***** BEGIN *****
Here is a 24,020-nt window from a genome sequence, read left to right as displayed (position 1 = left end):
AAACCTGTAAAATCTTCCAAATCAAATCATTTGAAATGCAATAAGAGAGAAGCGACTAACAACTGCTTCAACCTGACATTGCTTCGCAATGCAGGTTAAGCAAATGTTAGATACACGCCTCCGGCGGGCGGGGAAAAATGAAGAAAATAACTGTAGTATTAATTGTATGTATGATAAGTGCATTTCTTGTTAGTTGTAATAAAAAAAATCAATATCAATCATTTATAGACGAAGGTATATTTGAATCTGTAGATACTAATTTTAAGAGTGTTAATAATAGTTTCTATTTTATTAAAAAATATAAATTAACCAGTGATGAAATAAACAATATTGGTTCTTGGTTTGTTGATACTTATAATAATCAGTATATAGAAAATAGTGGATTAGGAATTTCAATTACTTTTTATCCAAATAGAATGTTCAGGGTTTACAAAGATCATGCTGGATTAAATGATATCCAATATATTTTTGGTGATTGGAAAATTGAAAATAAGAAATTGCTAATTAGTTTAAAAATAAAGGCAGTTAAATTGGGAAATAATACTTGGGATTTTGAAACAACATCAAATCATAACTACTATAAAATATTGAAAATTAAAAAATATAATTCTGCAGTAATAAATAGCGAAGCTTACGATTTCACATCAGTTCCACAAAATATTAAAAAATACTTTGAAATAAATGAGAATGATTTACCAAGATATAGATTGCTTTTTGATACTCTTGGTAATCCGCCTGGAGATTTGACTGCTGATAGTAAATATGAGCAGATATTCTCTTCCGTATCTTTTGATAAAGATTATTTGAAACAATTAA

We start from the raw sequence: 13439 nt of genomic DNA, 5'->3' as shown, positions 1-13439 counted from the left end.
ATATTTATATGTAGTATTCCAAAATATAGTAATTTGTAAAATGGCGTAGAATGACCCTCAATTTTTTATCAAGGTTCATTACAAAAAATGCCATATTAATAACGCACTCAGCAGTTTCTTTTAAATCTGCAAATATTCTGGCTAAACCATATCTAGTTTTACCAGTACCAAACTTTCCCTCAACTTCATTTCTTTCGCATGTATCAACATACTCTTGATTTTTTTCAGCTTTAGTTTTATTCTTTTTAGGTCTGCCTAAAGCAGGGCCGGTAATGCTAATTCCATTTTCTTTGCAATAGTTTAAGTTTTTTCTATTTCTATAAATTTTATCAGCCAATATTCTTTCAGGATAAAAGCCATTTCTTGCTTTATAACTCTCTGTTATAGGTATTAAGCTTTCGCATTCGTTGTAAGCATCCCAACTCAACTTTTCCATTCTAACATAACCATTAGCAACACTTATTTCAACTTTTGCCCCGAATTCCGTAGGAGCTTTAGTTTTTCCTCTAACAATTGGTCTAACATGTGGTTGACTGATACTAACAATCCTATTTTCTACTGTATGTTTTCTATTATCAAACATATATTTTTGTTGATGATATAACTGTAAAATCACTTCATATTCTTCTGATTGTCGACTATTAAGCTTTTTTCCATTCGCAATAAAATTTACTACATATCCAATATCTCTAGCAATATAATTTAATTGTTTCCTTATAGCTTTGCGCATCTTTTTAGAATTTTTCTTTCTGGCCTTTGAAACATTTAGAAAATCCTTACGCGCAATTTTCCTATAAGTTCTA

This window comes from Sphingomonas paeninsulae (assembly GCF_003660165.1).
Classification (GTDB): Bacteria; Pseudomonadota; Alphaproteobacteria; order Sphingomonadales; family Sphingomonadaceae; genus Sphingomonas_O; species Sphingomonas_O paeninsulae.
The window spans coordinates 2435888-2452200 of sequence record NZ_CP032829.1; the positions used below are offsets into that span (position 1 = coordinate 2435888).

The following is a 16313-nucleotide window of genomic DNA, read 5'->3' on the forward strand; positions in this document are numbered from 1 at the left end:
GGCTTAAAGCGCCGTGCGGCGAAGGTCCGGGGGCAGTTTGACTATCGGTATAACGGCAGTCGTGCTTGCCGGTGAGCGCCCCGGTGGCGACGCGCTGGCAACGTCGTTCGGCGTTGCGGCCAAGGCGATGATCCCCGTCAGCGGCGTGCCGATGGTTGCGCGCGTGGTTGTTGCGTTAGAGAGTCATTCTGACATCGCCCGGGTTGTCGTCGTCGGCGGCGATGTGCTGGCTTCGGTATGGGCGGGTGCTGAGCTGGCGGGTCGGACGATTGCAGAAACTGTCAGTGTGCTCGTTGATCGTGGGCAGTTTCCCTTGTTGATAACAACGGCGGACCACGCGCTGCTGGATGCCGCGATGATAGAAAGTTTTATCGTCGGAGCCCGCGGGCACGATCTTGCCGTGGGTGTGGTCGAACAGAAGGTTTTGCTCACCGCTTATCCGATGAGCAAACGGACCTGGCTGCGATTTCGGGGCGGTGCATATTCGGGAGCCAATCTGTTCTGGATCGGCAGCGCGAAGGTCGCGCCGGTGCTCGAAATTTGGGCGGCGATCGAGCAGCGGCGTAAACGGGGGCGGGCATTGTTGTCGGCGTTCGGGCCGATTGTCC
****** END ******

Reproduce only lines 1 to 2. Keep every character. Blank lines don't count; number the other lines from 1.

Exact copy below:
Here is a 24,020-nt window from a genome sequence, read left to right as displayed (position 1 = left end):
AAACCTGTAAAATCTTCCAAATCAAATCATTTGAAATGCAATAAGAGAGAAGCGACTAACAACTGCTTCAACCTGACATTGCTTCGCAATGCAGGTTAAGCAAATGTTAGATACACGCCTCCGGCGGGCGGGGAAAAATGAAGAAAATAACTGTAGTATTAATTGTATGTATGATAAGTGCATTTCTTGTTAGTTGTAATAAAAAAAATCAATATCAATCATTTATAGACGAAGGTATATTTGAATCTGTAGATACTAATTTTAAGAGTGTTAATAATAGTTTCTATTTTATTAAAAAATATAAATTAACCAGTGATGAAATAAACAATATTGGTTCTTGGTTTGTTGATACTTATAATAATCAGTATATAGAAAATAGTGGATTAGGAATTTCAATTACTTTTTATCCAAATAGAATGTTCAGGGTTTACAAAGATCATGCTGGATTAAATGATATCCAATATATTTTTGGTGATTGGAAAATTGAAAATAAGAAATTGCTAATTAGTTTAAAAATAAAGGCAGTTAAATTGGGAAATAATACTTGGGATTTTGAAACAACATCAAATCATAACTACTATAAAATATTGAAAATTAAAAAATATAATTCTGCAGTAATAAATAGCGAAGCTTACGATTTCACATCAGTTCCACAAAATATTAAAAAATACTTTGAAATAAATGAGAATGATTTACCAAGATATAGATTGCTTTTTGATACTCTTGGTAATCCGCCTGGAGATTTGACTGCTGATAGTAAATATGAGCAGATATTCTCTTCCGTATCTTTTGATAAAGATTATTTGAAACAATTAA